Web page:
The King's values - Matthew 5:1-12
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The King’s Values
It was the Queen’s Official birthday yesterday. As a mark of the celebration the honour’s list was published.
What do we know about the people on the list? They are highly favoured by the Sovereign. We are being asked to respect them and honour them because of what they have been given by the Queen.
We have many other lists of honour. We have them in schools and in sports clubs and in businesses. Lots of people try very hard to get their name on the one they value most of all.
Which list is most important to have your name on?
What we have before us in these verses from Matthew chapter 5 is not a list of highly favoured people but a list of the qualities possessed by those God calls blessed.
To many people blessed is a rather unusual religious word. It doesn’t fundamentally mean happy. That is a subjective feeling. To be blessed is to be highly favoured. It is an objective fact.
Our plan this morning is to answer two questions.
- Who are these people?
- Why are they blessed?
First, who are these people?
Look at verses 1 and 2.
When he saw the crowds he went up to a mountainside and sat down to teach his disciples.
The importance of a mountainside. Before the people entered into the Promised Land, Moses went up on a Mountain to get the commands of God. They are to be different.
Here is Jesus withdrawing to a mountain to teach his disciples what it will be like to live under his loving rule.
Not just for Christians. Matthew 7:28, “When Jesus had finished saying these things, the crowds were amazed at his teaching…” Two concentric circles!
This is ordinary radical discipleship.
Matthew 6:8 is in many ways a key verse of the Sermon on the Mount, “Do not be like them.”
Jesus started this sermon with what are traditionally called the Beatitudes - a rough transliteration of the Latin beatus.
Billy Graham called these the beautiful attitudes.
You can think of the Beatitudes as the King’s values. The difficulty of defining British Values. The values of King Jesus are crystal clear.
The key to understanding them is to remember who Jesus is speaking to. His disciples. Those who have already submitted their lives to him. These are not the things people need to do in order to become Christians. No, what comes next is a description of what discipleship looks like in practice.
Two things to point out.
- Look at what is said in verse 3 and in verse 10. Verses 11 and 12 are an explanation of verse 10. So there are 8 beatitudes in total.
- Old Testament background. The key is to look back. The promise in the Old Testament about what the Messiah would bring. Especially Isaiah chapter 61.
Blessed are the poor in spirit. Not financially poor. A recognition of our spiritually bankrupt for God. Relying on someone else to meet their needs.
Blessed are those who mourn. Mourning over sin.
Blessed are the meek. Don Carson, “How does meekness differ from poverty of spirit? Poverty of spirit has to do with a person’s assessment of himself, especially with respect to God, whilst meekness has more to do with his relationship with God, and with men.” Humility before God and others.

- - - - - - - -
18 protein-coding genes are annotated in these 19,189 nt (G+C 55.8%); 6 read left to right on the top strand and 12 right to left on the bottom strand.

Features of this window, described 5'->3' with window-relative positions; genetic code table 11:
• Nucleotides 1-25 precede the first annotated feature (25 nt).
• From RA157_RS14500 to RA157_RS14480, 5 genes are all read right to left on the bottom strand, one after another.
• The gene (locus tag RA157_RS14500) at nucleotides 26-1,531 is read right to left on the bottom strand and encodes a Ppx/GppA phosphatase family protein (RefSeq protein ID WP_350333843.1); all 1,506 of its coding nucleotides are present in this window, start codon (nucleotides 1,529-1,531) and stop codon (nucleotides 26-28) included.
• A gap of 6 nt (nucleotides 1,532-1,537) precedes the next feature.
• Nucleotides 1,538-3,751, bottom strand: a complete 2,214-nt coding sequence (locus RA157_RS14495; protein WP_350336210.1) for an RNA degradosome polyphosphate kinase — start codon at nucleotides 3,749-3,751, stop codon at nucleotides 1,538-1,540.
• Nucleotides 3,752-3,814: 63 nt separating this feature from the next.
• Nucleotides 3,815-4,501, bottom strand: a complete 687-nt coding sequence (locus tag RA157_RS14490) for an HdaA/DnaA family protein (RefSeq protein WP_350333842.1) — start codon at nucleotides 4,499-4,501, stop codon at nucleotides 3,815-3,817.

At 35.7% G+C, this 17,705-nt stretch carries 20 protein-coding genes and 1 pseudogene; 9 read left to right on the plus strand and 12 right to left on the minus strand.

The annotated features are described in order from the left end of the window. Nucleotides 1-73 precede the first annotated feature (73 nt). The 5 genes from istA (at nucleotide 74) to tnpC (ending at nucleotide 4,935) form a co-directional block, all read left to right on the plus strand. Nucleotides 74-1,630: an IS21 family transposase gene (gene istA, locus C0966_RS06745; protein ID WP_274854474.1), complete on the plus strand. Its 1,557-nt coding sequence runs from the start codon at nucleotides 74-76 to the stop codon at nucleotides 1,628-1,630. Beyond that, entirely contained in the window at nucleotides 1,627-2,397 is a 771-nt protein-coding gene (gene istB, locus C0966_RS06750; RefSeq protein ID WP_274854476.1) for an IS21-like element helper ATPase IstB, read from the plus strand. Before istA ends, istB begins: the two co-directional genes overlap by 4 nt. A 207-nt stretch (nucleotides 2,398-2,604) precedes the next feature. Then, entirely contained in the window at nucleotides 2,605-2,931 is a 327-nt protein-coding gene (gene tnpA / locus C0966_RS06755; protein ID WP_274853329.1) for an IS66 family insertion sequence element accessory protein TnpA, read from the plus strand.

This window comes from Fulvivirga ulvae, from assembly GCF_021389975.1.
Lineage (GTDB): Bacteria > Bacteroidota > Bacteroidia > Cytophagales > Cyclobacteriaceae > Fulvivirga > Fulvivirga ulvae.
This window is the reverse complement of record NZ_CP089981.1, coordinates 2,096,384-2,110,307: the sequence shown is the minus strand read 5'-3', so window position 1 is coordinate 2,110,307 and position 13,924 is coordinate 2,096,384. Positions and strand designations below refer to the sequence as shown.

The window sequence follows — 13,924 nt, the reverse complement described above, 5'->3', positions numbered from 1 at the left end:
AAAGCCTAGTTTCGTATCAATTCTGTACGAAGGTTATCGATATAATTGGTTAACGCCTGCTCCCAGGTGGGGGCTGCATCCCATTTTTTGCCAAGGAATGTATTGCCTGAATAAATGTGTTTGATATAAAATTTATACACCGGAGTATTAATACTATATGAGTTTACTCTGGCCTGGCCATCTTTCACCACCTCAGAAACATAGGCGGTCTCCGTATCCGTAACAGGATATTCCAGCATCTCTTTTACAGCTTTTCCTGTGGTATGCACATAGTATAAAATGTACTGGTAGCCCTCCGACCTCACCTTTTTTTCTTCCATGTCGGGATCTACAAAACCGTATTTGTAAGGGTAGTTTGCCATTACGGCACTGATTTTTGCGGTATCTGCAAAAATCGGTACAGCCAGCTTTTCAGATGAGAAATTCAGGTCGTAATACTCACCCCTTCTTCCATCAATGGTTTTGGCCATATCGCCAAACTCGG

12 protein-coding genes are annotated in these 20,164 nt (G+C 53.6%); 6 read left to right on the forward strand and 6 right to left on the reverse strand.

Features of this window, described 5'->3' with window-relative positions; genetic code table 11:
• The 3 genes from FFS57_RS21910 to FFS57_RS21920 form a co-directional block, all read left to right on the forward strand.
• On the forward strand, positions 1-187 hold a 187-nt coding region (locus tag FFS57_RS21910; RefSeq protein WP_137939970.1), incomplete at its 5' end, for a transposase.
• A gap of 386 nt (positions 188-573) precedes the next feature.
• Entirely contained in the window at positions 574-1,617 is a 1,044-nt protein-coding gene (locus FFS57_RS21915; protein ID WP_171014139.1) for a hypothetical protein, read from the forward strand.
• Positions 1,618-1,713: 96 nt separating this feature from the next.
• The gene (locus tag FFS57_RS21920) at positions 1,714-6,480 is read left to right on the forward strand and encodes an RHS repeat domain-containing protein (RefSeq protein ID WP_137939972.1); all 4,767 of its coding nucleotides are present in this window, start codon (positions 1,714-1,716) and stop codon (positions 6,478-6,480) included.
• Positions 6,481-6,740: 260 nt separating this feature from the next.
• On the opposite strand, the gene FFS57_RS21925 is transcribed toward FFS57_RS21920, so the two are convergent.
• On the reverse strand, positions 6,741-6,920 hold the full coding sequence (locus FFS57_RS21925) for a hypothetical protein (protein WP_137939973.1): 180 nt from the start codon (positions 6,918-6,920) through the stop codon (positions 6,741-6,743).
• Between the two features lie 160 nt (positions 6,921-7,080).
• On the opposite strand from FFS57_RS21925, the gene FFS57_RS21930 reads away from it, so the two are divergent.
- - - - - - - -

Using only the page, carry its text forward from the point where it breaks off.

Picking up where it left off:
Blessed are those who hunger and thirst for righteousness. We hunger and thirst for many things but what about righteousness? A righteous status and a righteous lifestyle.
Blessed are the merciful. Showing mercy to others is a sign that you have received mercy from God.
Blessed are the pure in heart. The same in public as we are in private.
Blessed are the peacemakers
Blessed are those who are persecuted. Expanded in verses 11-12. Notice what is described as persecution. Because of Jesus.
Crossing the pain line in evangelism. Open your mouth. Either hunger or hostility.
These are the values Jesus’ disciples are to have.
We need the Holy Spirit will work these in us.
Second, why are these people blessed?
We’re told in the second half of each beatitude. Notice the word for.
Theirs is the kingdom of heaven. Present tense. Experiencing the saving rule of king Jesus. Poverty or spirit is the way in to the kingdom and poverty of spirit is a sign that we are genuine Christians.
They will be comforted. Future tense. When? When the gospel is applied. When sin is finally taken away.
They will inherit the earth.
They will be filled. The promise of transformation by the Holy Spirit.
They will be shown mercy. Mercy shown to others is a sign that we have appropriated the mercy of Christ already and that on the final day we will receive mercy.
They will see God.
They will be called sons of God.
Theirs is the kingdom of heaven.
No wonder these people are highly favoured!
What does this mean for us?
Are you one of these people? A disciple of Jesus. Or are you still in the crowd?
If yes, then is this how you see yourself? The world will not tell us we are the privileged ones but we must listen to God's declaration.
How are your values? Are they like these?
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